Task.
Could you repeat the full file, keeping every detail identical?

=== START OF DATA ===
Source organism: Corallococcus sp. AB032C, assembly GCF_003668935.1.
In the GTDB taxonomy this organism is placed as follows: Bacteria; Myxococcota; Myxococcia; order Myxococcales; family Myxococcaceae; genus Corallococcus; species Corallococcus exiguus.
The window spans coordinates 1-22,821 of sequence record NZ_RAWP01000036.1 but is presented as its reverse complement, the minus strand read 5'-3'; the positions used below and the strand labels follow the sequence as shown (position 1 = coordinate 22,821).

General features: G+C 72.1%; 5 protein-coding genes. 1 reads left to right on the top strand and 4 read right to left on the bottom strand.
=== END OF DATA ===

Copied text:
Source organism: Corallococcus sp. AB032C, assembly GCF_003668935.1.
In the GTDB taxonomy this organism is placed as follows: Bacteria; Myxococcota; Myxococcia; order Myxococcales; family Myxococcaceae; genus Corallococcus; species Corallococcus exiguus.
The window spans coordinates 1-22,821 of sequence record NZ_RAWP01000036.1 but is presented as its reverse complement, the minus strand read 5'-3'; the positions used below and the strand labels follow the sequence as shown (position 1 = coordinate 22,821).

General features: G+C 72.1%; 5 protein-coding genes. 1 reads left to right on the top strand and 4 read right to left on the bottom strand.